The survey results revealed that high awareness about diabetes had not yet translated into action to prevent the disease, and it was this fact that led a coalition of diabetes stakeholders to develop the National Diabetes Goal: By 2015, 45 percent of American who are at risk for diabetes will know their blood glucose level and what actions to take.
In addition to calling on the American public to learn about the consequences of uncontrolled diabetes and the importance of being tested, the National Diabetes Goal emphasizes action. Blood glucose testing is only the first step in preventing diabetes; people who are at risk must also educate themselves on what the test results mean, and take the necessary next steps to stay in control of their health.
The American Diabetes Association identifies several risk factors associated with type 2 diabetes. They include a family history of diabetes or heart disease, being affected by excess weight or obesity, being physically inactive and having high blood pressure or triglycerides or low HDL cholesterol. African Americans, Hispanics, Native Americans, Asian Americans and Pacific Islanders are also at higher risk for developing diabetes.
Confirming the important role that family history and genetics play in diabetes, a recent report in the Journal of the American Medical Association1 estimates that one in three boys and two in five girls born in the year 2000 are at risk to develop diabetes in their lifetime; this number increases to one in two for minority children born that year. Diabetes is more common in African Americans, Latinos, Native Americans and Asian Americans/Pacific Islanders. This means these groups are also at increased risk for developing pre-diabetes.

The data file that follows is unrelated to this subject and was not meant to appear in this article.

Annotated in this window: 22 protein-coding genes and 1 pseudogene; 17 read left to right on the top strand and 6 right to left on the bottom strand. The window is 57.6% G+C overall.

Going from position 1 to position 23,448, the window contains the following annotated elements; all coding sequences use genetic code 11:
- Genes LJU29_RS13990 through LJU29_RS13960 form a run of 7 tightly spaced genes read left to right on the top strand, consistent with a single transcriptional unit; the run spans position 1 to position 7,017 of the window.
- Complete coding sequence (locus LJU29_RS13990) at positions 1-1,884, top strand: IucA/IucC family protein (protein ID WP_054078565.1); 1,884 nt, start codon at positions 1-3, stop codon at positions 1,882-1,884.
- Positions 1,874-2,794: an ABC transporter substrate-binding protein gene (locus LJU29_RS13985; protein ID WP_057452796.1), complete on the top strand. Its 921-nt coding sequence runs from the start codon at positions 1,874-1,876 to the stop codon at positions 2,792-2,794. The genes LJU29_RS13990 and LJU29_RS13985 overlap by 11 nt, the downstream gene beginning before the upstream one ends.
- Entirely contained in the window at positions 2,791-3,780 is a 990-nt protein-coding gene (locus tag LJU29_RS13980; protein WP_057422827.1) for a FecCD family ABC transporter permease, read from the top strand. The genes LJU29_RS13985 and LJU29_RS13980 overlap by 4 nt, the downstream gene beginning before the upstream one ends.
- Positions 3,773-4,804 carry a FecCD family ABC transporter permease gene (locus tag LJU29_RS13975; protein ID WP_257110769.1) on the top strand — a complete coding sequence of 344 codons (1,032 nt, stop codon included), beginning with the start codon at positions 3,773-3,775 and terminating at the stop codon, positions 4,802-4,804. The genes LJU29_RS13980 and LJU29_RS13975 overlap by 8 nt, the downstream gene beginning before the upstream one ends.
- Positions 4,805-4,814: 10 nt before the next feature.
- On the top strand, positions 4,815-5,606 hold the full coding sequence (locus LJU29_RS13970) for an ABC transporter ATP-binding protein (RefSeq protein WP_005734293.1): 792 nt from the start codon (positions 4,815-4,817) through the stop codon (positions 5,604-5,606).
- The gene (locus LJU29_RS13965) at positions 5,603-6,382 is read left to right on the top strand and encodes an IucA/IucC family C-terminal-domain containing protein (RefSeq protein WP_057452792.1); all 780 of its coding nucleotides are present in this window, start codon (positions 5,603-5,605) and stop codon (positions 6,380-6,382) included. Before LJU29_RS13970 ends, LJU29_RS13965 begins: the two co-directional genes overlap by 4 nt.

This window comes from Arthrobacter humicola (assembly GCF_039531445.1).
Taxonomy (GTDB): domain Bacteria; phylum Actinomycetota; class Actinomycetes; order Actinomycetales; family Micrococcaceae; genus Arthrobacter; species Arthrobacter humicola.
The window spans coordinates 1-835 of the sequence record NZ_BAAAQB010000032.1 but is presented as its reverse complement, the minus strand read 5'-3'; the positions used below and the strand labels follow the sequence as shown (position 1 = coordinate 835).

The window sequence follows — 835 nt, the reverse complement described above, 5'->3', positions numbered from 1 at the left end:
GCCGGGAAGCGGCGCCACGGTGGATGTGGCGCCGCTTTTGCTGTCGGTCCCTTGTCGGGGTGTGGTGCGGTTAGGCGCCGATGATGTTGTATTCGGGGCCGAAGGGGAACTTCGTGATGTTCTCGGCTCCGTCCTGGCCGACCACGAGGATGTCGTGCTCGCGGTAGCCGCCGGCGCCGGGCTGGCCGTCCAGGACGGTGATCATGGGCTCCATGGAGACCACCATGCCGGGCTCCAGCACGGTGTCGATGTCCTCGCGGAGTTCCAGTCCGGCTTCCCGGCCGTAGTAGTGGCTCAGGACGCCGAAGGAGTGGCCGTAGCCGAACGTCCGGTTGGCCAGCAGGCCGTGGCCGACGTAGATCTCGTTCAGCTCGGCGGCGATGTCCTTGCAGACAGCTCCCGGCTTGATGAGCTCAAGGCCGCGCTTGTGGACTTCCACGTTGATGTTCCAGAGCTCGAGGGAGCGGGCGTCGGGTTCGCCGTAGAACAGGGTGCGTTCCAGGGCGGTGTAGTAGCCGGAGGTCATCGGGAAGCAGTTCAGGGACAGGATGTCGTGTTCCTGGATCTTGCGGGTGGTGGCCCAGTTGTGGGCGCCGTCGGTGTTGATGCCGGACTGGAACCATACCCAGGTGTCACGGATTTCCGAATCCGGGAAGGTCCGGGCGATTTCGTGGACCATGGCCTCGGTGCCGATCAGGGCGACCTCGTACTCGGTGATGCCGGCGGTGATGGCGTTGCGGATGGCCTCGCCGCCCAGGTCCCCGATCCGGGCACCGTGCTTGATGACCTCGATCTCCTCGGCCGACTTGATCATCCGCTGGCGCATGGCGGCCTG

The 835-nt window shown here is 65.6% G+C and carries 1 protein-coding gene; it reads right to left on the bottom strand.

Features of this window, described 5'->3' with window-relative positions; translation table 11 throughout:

Currently, the Goal is championed by the Obesity Action Coalition and more than 45 other health, advocacy, business and educational organizations across the country that are committed to reversing the diabetes epidemic in the United States.
Some recent activities that these champions have taken to advance the National Diabetes Goal include the following:
Each organization that supports the National Diabetes Goal is working to reach out to its audience and constituents to spread the message of diabetes awareness and action. If you are interested in supporting the National Diabetes Goal or would like to learn more information about this initiative, visit www.NationalDiabetesGoal.com.
About the Authors:
Manan Shah is with the National Changing Diabetes Program and works on the National Diabetes Goal as well as the National Clinical Barometer, a project to analyze the current diabetes quality measurements in the United States. A graduate of American University, he is an avid runner and political writer.
Rob Moreschi recently joined the National Changing Diabetes Program (NCDP) and works on the NCDP newsletter as well as the National Diabetes Goal. Currently a senior at Rutgers University, he enjoys writing and is focusing on media and communications within the health care industry.
12 K. M. Venkat Narayan, et. al. Lifetime Risk for Diabetes Mellitus in the United States. JAMA, Oct 2003; 290: 1884 – 1890.